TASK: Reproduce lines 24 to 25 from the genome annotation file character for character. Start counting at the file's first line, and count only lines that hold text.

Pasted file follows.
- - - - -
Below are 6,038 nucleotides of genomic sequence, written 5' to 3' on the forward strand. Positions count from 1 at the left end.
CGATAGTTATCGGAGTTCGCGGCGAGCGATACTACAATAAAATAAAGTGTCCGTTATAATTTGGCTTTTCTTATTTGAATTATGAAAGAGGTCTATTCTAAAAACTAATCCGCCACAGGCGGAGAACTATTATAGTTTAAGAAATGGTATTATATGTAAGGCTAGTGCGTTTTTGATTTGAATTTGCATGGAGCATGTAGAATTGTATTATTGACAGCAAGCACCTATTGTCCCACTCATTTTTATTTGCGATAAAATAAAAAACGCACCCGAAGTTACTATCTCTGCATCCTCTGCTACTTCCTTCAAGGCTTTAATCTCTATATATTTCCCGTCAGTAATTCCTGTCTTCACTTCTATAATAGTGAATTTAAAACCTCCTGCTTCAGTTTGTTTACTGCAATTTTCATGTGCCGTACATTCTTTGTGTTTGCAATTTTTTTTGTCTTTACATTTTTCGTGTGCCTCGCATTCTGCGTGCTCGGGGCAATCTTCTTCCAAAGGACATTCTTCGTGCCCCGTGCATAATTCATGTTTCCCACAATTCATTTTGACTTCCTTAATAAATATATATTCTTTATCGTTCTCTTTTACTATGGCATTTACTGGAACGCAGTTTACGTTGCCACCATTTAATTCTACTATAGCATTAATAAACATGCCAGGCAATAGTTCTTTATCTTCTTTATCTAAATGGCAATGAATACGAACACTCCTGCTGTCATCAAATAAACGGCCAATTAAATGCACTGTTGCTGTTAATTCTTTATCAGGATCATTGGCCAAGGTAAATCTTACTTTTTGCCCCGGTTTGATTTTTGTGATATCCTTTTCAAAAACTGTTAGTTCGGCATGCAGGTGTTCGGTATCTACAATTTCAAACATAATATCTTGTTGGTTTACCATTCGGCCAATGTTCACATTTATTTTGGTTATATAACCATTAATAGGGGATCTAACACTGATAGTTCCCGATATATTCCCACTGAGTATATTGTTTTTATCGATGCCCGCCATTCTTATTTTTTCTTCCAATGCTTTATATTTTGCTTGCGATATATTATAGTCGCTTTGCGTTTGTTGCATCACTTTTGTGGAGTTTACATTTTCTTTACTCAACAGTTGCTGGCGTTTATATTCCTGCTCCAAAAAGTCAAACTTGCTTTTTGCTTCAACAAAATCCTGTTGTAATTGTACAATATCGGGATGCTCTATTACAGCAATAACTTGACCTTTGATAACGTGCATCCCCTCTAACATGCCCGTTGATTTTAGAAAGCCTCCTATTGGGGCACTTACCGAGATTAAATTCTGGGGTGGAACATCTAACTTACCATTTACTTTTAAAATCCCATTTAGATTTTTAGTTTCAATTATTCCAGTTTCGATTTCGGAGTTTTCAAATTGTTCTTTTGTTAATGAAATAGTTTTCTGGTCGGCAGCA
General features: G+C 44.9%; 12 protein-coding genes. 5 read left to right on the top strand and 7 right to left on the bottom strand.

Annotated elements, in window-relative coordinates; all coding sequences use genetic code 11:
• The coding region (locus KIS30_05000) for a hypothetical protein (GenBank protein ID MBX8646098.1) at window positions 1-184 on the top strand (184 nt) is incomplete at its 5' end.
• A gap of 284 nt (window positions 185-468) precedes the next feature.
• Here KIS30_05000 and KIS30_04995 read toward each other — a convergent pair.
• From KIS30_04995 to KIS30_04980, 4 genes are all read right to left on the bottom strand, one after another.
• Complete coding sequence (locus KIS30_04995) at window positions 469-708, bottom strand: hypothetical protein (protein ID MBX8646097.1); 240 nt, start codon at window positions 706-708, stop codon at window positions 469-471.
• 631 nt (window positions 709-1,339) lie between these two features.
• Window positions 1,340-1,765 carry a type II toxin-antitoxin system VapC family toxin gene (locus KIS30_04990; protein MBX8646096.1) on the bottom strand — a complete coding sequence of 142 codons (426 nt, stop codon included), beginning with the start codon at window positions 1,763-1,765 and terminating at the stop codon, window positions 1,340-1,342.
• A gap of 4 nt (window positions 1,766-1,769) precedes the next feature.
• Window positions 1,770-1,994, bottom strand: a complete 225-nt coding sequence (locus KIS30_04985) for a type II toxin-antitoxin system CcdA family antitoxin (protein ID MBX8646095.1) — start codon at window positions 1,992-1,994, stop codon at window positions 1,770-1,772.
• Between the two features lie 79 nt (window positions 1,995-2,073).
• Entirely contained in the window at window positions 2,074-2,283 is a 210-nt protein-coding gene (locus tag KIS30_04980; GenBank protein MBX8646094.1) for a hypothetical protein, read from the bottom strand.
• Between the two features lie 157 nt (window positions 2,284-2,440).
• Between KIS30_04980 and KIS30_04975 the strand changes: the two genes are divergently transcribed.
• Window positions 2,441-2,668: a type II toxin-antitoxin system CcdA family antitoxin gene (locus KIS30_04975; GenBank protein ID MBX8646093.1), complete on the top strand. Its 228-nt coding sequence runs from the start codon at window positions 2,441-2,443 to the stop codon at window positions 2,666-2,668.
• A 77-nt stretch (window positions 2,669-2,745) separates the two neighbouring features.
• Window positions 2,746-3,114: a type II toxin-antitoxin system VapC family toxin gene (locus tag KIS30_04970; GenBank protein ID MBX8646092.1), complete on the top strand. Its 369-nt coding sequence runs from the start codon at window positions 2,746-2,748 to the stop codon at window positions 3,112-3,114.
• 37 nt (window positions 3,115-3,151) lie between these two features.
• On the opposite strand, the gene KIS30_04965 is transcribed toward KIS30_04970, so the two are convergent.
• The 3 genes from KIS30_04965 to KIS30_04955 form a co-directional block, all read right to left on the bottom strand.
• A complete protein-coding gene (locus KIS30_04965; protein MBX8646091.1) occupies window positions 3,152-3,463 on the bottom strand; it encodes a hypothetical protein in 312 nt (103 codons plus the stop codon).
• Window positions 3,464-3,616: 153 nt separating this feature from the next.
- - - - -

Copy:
• A complete protein-coding gene (locus KIS30_04965; protein MBX8646091.1) occupies window positions 3,152-3,463 on the bottom strand; it encodes a hypothetical protein in 312 nt (103 codons plus the stop codon).
• Window positions 3,464-3,616: 153 nt separating this feature from the next.